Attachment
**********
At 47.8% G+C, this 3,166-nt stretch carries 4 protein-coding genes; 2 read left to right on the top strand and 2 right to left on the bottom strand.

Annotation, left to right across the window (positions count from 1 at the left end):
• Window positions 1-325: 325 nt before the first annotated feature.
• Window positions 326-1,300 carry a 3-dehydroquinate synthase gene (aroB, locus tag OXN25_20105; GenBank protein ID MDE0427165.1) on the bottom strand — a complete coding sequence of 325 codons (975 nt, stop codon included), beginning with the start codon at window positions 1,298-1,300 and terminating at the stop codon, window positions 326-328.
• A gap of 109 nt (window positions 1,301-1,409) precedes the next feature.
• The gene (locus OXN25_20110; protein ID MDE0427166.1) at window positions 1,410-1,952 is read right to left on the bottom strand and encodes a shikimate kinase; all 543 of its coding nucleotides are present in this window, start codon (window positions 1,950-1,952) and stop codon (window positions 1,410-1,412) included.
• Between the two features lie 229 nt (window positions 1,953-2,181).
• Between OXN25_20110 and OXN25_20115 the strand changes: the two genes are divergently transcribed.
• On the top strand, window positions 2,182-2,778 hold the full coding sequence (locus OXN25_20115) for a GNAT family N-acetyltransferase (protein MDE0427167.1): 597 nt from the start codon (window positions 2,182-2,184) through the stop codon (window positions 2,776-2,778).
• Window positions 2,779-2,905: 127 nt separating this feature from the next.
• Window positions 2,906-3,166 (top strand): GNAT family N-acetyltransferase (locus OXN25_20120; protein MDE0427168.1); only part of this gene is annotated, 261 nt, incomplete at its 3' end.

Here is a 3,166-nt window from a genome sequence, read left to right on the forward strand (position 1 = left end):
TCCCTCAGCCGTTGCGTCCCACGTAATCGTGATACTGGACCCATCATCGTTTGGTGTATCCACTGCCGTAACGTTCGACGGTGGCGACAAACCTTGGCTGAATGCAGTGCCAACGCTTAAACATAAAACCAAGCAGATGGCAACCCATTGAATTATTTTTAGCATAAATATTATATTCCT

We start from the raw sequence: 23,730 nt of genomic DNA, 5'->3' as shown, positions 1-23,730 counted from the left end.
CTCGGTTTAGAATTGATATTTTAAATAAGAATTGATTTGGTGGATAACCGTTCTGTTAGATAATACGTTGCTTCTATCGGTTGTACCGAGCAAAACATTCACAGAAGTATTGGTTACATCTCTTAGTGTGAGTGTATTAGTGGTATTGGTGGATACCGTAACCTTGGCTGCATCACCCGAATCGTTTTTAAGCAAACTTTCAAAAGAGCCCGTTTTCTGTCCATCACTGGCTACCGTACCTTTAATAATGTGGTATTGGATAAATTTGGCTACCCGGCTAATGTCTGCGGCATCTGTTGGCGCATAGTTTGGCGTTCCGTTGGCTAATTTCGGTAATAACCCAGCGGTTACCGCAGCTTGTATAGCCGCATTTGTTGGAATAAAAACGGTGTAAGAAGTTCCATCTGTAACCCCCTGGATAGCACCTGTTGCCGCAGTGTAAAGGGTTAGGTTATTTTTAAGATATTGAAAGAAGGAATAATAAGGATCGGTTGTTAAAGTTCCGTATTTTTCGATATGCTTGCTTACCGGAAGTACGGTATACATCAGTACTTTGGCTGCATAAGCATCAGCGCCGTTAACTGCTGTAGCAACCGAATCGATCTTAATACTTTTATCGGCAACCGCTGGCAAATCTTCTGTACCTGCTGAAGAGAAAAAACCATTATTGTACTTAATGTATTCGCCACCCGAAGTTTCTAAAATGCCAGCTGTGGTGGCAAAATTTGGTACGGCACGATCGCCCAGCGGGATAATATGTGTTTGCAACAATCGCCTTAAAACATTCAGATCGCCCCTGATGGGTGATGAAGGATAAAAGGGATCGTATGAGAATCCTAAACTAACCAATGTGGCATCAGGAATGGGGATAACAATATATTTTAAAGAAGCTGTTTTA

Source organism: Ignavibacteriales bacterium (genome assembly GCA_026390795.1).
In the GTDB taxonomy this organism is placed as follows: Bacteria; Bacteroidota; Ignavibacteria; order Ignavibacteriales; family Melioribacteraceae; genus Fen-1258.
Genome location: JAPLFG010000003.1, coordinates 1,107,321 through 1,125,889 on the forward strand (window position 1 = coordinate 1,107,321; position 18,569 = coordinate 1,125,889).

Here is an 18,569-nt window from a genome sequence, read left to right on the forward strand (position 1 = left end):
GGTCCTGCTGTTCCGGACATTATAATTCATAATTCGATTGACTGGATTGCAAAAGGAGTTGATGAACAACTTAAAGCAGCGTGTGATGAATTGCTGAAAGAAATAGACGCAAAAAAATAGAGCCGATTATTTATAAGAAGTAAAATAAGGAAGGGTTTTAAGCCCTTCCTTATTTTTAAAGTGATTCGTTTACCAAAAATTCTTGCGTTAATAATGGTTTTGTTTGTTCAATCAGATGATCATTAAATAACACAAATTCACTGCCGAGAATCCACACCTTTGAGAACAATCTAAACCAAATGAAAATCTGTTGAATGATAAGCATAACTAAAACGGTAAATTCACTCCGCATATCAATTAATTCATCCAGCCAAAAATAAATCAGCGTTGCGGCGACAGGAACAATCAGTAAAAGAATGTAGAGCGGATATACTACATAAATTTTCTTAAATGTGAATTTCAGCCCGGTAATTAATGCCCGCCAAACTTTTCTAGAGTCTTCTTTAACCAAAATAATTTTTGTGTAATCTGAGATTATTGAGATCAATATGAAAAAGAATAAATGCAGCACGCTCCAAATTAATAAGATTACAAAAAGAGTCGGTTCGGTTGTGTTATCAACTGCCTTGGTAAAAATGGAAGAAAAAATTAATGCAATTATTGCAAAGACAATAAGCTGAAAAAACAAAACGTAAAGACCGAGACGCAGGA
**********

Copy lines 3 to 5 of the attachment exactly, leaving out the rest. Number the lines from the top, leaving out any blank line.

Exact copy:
• Window positions 1-325: 325 nt before the first annotated feature.
• Window positions 326-1,300 carry a 3-dehydroquinate synthase gene (aroB, locus tag OXN25_20105; GenBank protein ID MDE0427165.1) on the bottom strand — a complete coding sequence of 325 codons (975 nt, stop codon included), beginning with the start codon at window positions 1,298-1,300 and terminating at the stop codon, window positions 326-328.
• A gap of 109 nt (window positions 1,301-1,409) precedes the next feature.